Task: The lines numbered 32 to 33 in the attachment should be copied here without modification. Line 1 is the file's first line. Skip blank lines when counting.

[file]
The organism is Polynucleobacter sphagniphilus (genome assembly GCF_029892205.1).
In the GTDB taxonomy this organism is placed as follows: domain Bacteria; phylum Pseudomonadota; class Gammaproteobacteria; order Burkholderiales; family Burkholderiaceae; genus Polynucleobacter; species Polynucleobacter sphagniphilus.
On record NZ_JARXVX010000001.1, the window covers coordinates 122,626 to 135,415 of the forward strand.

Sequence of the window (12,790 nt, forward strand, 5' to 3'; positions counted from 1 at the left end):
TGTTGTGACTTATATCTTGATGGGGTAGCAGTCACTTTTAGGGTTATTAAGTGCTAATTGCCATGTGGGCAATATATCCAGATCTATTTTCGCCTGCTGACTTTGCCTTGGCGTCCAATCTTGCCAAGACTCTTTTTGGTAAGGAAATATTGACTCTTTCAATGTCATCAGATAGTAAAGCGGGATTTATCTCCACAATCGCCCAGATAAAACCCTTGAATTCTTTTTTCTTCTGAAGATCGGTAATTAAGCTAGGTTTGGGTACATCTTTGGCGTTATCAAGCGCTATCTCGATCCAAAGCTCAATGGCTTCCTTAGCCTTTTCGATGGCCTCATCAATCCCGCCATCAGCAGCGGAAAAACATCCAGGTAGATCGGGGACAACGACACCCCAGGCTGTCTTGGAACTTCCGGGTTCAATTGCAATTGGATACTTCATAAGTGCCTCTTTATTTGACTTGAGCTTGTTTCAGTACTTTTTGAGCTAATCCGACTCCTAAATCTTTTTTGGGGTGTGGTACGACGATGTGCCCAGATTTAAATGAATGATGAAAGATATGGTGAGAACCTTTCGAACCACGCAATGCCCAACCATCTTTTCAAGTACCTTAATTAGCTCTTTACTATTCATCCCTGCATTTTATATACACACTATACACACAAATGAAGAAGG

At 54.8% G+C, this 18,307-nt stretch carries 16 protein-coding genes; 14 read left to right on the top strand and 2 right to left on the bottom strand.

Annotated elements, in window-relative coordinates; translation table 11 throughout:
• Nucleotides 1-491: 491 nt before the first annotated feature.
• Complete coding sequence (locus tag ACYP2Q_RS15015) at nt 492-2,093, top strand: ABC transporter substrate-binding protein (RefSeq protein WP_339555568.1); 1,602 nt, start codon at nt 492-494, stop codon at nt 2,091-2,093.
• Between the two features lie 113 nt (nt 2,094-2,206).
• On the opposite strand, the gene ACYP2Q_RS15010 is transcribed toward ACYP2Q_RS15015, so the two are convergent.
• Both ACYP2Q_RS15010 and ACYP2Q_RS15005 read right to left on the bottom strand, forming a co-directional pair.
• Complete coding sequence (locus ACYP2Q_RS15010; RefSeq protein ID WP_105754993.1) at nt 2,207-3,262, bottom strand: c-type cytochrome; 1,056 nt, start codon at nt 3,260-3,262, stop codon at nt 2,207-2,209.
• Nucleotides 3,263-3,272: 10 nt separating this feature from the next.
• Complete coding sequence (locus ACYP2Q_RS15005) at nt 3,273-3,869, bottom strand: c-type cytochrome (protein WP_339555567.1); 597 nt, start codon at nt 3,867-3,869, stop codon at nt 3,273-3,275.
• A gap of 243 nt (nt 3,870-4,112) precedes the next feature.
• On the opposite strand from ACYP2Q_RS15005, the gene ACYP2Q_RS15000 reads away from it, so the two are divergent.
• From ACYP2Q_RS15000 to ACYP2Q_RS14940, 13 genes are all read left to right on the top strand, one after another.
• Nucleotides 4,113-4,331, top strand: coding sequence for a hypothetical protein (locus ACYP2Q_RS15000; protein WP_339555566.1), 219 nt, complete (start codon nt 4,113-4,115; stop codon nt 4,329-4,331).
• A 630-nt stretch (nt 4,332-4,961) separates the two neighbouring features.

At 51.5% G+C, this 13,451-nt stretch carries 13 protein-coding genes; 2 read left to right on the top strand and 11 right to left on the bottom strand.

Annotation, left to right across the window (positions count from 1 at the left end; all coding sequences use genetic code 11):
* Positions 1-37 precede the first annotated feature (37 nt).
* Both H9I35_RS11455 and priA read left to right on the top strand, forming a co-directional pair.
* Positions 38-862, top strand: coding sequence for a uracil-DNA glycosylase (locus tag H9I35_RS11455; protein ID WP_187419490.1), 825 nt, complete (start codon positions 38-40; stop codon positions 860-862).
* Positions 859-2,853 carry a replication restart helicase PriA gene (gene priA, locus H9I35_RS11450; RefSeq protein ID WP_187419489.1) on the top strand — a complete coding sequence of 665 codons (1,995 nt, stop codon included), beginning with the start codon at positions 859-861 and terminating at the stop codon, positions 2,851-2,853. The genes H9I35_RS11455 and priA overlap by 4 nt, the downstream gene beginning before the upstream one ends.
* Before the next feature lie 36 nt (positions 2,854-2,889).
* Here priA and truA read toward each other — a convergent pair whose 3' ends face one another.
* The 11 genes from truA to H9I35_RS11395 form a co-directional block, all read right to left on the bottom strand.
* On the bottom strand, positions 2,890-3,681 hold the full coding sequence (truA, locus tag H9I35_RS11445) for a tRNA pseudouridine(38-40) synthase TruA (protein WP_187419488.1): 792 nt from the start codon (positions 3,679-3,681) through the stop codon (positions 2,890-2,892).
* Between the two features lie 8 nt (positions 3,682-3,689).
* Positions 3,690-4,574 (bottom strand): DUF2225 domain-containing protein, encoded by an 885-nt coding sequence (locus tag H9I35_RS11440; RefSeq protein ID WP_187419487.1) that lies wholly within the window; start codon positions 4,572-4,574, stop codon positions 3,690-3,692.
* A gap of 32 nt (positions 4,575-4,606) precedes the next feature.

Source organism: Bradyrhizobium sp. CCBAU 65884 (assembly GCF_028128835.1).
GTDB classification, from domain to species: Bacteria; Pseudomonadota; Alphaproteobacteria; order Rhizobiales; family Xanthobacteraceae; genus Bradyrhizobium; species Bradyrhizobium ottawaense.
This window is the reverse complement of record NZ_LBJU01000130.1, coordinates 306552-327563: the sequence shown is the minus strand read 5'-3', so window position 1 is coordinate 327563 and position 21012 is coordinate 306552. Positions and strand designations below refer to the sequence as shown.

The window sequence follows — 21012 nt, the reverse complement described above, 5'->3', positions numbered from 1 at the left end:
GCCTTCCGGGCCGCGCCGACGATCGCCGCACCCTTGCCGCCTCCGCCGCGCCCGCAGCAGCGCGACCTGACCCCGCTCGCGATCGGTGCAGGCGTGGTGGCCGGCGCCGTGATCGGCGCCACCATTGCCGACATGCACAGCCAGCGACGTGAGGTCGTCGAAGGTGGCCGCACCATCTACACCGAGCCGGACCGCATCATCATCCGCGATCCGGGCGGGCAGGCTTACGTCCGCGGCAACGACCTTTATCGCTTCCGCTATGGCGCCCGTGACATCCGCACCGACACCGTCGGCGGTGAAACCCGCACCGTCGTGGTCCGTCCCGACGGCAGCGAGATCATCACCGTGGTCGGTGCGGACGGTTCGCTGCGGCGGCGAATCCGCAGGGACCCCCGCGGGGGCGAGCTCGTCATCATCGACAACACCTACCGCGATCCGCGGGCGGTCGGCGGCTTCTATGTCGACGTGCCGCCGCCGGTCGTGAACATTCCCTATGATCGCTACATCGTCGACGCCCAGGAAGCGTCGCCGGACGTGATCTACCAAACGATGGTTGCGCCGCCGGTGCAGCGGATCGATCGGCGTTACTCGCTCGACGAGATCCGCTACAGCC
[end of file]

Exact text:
* Positions 3,690-4,574 (bottom strand): DUF2225 domain-containing protein, encoded by an 885-nt coding sequence (locus tag H9I35_RS11440; RefSeq protein ID WP_187419487.1) that lies wholly within the window; start codon positions 4,572-4,574, stop codon positions 3,690-3,692.
* A gap of 32 nt (positions 4,575-4,606) precedes the next feature.